Expired August 16, 2020 3:59 AM
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Courtesy of the artist and Philip Martin Gallery, Los Angeles


Pat O’Neill’s avant-garde masterpiece combines time-lapse photography and optical printing to meditate on the industrialization and desertification of Los Angeles.


Pat O’Neill’s rarely screened masterpiece, the exceptionally dense and technically dazzling Water and Power, is a moving meditation on industrialization, focusing on Los Angeles, “a city that turned land into desert.” Using time-lapse photography and optical printing, O’Neill intertwines technology and ideas, collaging different locales into montages that suggest the inevitable conflict of industry and nature. His genius comes in combining his raw materials in new and increasingly paradoxical ways, posing the relationship between humans and nature as a series of questions rather than offering fixed answers. –BAMFA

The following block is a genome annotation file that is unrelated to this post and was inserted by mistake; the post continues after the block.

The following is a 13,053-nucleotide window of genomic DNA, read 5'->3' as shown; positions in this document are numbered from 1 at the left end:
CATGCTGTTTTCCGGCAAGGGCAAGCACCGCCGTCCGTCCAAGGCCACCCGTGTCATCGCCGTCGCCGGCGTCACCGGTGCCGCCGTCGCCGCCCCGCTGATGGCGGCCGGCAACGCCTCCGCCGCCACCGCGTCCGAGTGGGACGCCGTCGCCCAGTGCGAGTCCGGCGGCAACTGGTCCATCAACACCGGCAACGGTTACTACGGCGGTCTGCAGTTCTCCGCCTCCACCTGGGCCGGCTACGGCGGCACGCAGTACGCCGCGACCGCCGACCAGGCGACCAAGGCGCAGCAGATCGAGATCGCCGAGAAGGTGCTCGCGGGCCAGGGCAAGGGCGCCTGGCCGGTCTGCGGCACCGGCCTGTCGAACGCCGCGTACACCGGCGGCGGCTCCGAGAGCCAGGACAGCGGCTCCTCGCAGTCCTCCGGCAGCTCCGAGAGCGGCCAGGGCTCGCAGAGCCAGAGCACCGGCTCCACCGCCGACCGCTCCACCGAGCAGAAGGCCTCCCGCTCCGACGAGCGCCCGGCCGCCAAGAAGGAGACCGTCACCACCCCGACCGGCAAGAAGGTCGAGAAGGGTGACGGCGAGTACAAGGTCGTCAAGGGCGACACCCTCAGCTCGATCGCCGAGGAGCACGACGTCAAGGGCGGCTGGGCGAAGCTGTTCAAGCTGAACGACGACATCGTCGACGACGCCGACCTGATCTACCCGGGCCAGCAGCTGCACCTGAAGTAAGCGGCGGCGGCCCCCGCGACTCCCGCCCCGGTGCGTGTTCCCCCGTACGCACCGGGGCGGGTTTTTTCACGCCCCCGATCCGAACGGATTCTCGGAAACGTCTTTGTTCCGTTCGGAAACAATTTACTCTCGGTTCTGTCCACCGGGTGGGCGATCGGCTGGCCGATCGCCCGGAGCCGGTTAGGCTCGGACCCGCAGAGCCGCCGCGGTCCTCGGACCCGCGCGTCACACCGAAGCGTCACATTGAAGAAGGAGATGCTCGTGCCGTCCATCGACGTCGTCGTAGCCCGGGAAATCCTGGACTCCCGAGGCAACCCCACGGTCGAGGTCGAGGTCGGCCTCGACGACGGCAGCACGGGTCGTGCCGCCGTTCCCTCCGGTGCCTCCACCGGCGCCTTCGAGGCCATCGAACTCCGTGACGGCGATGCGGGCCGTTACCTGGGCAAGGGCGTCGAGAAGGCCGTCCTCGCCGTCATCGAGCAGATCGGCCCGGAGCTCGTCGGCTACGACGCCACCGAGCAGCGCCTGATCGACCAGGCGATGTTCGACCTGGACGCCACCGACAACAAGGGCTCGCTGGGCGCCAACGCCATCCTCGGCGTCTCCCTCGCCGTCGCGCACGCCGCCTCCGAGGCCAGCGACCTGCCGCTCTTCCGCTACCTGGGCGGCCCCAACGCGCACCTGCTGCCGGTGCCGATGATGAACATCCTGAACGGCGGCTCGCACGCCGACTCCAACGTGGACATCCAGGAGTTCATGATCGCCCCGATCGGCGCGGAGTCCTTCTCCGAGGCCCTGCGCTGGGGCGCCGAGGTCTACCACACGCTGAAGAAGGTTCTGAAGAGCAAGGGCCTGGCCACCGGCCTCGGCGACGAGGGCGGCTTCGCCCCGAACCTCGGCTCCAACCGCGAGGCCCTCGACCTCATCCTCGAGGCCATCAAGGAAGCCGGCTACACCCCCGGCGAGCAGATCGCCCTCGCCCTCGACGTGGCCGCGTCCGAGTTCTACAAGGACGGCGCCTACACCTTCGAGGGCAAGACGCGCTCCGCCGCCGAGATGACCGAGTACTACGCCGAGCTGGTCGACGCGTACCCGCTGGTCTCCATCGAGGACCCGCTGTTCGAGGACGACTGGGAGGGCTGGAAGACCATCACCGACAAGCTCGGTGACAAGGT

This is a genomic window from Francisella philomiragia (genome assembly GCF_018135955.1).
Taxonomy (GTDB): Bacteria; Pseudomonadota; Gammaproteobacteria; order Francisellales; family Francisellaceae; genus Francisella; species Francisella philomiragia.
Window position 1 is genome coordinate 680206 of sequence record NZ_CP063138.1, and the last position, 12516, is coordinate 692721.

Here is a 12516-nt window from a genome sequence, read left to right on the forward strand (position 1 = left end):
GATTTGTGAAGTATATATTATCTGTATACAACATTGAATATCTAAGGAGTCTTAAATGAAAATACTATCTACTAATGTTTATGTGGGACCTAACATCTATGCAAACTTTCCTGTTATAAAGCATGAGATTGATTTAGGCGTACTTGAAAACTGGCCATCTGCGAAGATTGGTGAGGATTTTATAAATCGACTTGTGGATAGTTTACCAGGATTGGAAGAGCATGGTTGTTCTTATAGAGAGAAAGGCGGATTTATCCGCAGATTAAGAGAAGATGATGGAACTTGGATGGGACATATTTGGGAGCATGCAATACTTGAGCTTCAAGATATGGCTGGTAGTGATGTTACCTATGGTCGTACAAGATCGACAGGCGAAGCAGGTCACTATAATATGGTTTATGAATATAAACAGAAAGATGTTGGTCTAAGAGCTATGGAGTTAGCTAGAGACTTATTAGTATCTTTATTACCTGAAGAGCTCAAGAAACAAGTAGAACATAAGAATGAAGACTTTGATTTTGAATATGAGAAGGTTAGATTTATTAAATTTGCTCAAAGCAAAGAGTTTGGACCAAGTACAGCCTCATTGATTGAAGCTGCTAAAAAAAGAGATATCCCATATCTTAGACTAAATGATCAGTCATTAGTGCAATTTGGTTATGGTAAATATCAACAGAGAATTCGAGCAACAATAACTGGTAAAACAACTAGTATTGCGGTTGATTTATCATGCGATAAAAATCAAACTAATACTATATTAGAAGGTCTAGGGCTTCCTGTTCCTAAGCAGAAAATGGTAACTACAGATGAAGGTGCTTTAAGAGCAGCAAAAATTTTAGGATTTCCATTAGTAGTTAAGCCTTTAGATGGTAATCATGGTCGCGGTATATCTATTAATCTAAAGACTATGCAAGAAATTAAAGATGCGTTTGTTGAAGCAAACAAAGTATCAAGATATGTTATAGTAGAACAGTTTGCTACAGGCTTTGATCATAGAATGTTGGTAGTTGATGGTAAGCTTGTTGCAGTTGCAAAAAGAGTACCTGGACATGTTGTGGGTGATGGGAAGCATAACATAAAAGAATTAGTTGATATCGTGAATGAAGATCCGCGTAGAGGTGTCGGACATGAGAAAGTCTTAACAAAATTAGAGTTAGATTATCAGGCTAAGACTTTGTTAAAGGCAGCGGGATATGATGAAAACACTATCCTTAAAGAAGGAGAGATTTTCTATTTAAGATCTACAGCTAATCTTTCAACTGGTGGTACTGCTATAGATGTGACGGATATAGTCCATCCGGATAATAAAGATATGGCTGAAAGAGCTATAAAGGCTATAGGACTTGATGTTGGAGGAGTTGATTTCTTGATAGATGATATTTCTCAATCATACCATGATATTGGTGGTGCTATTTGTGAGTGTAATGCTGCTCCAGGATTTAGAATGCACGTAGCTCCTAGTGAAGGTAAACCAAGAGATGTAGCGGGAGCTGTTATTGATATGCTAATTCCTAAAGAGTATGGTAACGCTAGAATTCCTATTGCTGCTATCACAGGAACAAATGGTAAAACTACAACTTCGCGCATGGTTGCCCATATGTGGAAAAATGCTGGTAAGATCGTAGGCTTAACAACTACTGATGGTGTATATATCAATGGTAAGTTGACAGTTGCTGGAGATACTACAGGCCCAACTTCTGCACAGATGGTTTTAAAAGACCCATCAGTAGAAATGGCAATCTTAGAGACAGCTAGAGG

“[Water and Power] reveals a modern city as layer over layer of experience, and makes no pretense of reducing Los Angeles to anything like a single, coherent understanding… L.A. is not merely an elaborate reality; it is a nearly overwhelming surreality.” –Scott McDonald, Wide Angle

  • Year
    1989
  • Runtime
    57 minutes
  • Director
    Pat O'Neill